ALMOST: (Greg Mottola) I just can't bring myself to say this one is worth it. When you compare it to other notables within the genre, 40-Year-Old Virgin, Knocked Up and the recent, Zack and Miri Make a Porno, it just doesn't measure up. Sure, throw in sex-driven high schoolers, lots of sugary alcohol and a million do-good dorks and you've got a recipe for inappropriate humor, a type that seems to be acceptable these days as good film. Unfortunately, Superbad barely reached over the lines of crude humor to make it worth movie length entertainment. The jokes got old, the scenes got uncomfortable, and if it wasn't for the truly unique performance of Christopher Mintz-Plasse as the dorkiest boy I think I've ever seen, this movie wouldn't have even made it through the 118 minutes of unrated dialogue. Writer Rogen (who I like in most everything) lets his writing take him to limits that should actually be left untouched, like a girl dropping menstrual goo on boys legs at a party. Um, seriously? When was that ever okay to talk about in public? And for the record, it's hardly possible. But I digress. Movies should never be taken for real life, as they serve to pacify our need to release... unfortunately, Superbad never made it there. I laughed, I mean some parts are funny, but the touching happy ending with semi-well intentioned morals leaves no anxiety for an encore, or a recommendation. Rogen, I know you've got better.

The Fall

MUST-SEE: (Tarsem Singh) In a hospital outside of Los Angeles in the 1920s, an injured and heart-broken stuntman named Roy (Lee Pace) and an innocent five-year-old Spanish field-worker named Alexandria (Cantinca Untaru) meet amidst the injured and together embark upon one of the most beautiful and fantastic love-stories ever told. Alexandria, barely speaking English and stuck with her healing arm in the air, finds Roy, curious and anxious for company, in the quiet and otherwise empty adult ward. The two make introductions before he begins a story of five bandits (including Charles Darwin) who trek across country to each's unique avengeance. It's unique, original, and strangely hypnotic, but captures Alexandria's attention immediately. Using the suspense of the story, it eventually becomes Roy's bribe to get morphine to numb the pain not only after a tragic fall left him paralyzed, but also from a broken heart. Without his true love or a career left, he yearns for death, moping about what's left of his life, intertwining his tragedy into a story of morbid heroic hope for Alexandria. And she doesn't for one day give him peace to let his own thoughts marinate, resulting in stories that dawdle on the line between fiction and reality. What was once seeming affection for the little girl (who never spoke a word of English before taking this role, equalling adorable) becomes a greedy and cold-hearted attempt to feed his pain and end his life. His storyline strangely mirrors his life, or maybe his nightmares, taking Alexandria on a roller coaster through his emotions. Only as he moves towards death, she adores him more, fighting to keep him happy and alive, ignorant to the fact that what he asks her for is what is killing him. Even when Roy sees the error of his ways (Alexandria gets injured stealing pills) he still can't drag himself out of the misery, even if only for her sake... and the struggle between the two is breathtaking, gut-wrenching, and most of all, beautiful. Beauty is actually the most prominent feature of The Fall. Whether through color, film speed, rhythm or motif, the imagination brought to life on screen is one that goes beyond what words are able to describe. It's most literally eye candy, substituting a concrete plot or timeline for a mystifying cine-scope that not only steals your focus, but also grips your heart in tune for these unknown, yet genuinely phenomenal characters.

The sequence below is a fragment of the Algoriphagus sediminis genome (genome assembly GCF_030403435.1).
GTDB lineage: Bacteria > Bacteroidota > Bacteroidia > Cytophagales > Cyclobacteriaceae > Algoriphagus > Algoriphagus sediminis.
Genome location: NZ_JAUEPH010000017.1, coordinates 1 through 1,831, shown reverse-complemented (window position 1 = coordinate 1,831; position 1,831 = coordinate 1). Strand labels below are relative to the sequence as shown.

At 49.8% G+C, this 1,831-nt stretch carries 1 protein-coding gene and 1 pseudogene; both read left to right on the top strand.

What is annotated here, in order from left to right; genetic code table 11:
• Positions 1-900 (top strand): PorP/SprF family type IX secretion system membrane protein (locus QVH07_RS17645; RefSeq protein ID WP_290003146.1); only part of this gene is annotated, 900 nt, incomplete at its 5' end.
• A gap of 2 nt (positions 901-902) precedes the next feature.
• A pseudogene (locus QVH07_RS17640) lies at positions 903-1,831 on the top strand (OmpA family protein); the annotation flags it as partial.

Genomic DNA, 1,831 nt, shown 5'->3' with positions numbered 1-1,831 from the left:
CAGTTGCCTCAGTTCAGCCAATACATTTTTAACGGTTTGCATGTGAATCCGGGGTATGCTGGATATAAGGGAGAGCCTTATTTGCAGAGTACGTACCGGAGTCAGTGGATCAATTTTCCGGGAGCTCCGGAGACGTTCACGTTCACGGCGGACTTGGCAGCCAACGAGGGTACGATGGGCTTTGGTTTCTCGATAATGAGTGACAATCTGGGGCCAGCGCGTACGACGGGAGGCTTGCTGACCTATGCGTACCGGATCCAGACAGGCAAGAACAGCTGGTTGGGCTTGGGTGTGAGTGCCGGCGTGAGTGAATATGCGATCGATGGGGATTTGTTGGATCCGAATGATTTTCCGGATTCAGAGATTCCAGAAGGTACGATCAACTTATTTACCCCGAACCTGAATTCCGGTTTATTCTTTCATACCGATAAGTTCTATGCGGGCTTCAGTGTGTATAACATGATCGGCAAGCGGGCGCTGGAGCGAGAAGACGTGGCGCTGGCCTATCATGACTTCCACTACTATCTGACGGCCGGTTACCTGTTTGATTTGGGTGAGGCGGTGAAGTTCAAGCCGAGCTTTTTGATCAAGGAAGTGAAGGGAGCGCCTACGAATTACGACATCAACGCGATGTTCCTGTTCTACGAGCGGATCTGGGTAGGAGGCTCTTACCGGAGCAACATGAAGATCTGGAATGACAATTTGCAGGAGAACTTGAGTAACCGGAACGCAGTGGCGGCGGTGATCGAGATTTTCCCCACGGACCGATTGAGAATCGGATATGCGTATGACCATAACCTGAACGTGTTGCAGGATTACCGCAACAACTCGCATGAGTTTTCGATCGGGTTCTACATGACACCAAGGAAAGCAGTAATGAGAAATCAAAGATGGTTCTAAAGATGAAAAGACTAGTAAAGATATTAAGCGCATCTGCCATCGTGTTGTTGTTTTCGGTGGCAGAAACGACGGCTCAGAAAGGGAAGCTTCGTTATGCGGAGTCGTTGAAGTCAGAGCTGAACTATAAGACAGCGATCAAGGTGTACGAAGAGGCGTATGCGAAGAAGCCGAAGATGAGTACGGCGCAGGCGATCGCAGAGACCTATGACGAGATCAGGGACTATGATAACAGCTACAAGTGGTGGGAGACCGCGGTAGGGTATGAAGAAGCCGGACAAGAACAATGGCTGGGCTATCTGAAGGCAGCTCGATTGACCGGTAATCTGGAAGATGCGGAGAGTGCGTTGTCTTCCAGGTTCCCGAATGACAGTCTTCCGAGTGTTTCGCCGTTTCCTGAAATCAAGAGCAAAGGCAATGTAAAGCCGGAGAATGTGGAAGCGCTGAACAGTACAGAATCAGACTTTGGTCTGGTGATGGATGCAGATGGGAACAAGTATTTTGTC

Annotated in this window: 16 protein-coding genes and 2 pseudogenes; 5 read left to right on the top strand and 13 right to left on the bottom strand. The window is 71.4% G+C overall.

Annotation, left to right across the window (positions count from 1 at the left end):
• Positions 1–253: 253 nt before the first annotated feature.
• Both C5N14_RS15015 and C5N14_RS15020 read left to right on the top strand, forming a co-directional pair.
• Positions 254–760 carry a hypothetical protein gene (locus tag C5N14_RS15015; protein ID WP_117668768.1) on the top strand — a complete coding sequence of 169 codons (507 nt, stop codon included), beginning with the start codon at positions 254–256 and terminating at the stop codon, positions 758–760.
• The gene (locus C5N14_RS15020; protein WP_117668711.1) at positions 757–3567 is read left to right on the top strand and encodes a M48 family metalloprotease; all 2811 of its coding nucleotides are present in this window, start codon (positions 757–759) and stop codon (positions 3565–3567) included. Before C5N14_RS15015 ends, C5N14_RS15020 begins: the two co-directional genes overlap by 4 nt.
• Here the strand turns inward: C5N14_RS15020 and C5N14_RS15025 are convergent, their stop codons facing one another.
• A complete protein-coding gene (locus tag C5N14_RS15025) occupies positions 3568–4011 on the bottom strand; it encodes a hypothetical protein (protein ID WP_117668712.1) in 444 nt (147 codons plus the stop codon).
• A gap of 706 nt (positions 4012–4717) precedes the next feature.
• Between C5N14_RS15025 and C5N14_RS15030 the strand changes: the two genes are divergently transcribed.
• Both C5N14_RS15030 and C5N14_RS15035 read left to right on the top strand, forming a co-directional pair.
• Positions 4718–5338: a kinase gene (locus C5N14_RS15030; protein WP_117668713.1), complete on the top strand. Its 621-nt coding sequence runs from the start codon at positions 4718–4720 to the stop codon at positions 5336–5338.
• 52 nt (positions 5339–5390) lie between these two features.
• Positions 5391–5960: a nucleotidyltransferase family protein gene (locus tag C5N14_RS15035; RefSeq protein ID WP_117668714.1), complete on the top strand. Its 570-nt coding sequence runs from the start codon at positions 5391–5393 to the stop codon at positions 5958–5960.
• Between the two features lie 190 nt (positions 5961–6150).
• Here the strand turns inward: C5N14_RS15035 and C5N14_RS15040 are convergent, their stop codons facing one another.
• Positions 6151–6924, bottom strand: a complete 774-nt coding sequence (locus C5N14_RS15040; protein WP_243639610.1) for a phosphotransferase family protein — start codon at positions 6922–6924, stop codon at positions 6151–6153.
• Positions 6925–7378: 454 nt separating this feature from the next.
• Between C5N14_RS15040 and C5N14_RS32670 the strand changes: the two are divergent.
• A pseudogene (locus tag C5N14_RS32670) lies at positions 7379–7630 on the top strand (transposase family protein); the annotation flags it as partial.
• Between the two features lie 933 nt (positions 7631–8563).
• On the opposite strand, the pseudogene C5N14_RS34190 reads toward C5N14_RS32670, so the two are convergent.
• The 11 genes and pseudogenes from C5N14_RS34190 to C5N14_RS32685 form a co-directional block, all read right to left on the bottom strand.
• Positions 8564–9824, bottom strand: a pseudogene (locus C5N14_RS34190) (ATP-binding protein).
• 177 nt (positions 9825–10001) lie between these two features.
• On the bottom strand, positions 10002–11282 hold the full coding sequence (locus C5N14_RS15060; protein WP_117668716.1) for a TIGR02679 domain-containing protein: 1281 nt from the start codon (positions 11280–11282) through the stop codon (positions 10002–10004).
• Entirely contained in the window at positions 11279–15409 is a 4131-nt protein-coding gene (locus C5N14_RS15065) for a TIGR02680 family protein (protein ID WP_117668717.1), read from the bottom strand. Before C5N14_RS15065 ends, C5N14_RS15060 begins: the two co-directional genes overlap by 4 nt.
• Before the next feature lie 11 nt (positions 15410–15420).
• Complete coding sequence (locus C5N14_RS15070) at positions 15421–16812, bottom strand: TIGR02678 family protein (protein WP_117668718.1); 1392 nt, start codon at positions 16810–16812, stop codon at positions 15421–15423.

WORTH-IT (for the book lovers): (Catherine Hardwicke) To be fair, I have to admit that this review is biased because I am a Twilighter. But don't take that as me thinking the movie was awesome. I did love having my obsession illustrated on film, but I also struggled with its potential to stand alone. The first half was choppy and shallow, jumping from scene to scene quickly as to cover up the poorly avoided overacting, or maybe the incredibly awkward writing that made co-stars Rob Pattinson and Kristen Stewart look like facial expressions are their forte. It is hard though, to take such an emotionally gratifying book and put the same underlying intensity on screen without the baggage of droning narration. (or not, i.e. No Country for Old Men, Diving Bell, There Will Be Blood, anything Jane Austen...) But where they missed the mark was in the sacrificed depth in scene for quantity of book-correlated events. It pleased me as a reader to see everything addressed. (I can now finish out the series with less of an imagination). But anyone out of the novel-loop is strained, robbed of emotionally-inevitable sentimentality or the ability to identify with and believe in the characters. And, as a film-fanatic, I recognized just that. It lacked a unifying motif and instead offered unbelievable exchanges in dialogue that took us on a roller coaster of happenstance, taking the reality out of Author Stephenie Meyer's pages and making it a ridiculous on-screen display of love-struck teenage fantasy. This does nothing in the defense of those of us who (at 24+) have jumped on the Teen Vamp Train. Bottom line: Jacob Black (Taylor Lautner) needs a new face, Rosalie (Nikki Reed) should have been played by a real blonde, Elizabeth Reaser (as Esme) will never do it for me after ruining "Ava/Rebecca" on Grey's Anatomy, and Bella Swan's Stewart might want to heed those Disney kids talent, and substitute a little genuine emotion for her constant efforts to be the miffed, disturbed, troubled, etc. young actress. No harm done from Pattinson; he mastered Edward's velvety voice, bears the strong jaw well, and stole my heart right there alongside every other swooning 14-year-old. How could it have been better? Either screen-writer, Melissa Rosenberg, or Hardwicke should decide who this movie is for: the fanatics or the masses? If for the fanatics, it should have gone deeper, lasted longer and resisted watering it down for someone less vamp-crazed. Edward's skin should have radiated crystals! Bella should have been more careful! Charlie should have had more lines! If for the masses, skip the high school jibe, simplify the plot to play up emotion, eradicate narration, and give us some real vampire violence. (That one fight scene is awesome!) Hopefully take 2 finds a director-elect that can round out the shortcomings, find a few replacements and truly scare us into believing Bella's real-life nightmare. Obviously, I can't recommend this to non-Twilighters yet . But if you don the label, enjoy putting faces to names (except avoid Jacob's). I know nothing can deter you from finishing the series or seeing the next film. We're just happy to know what Edward really looks like!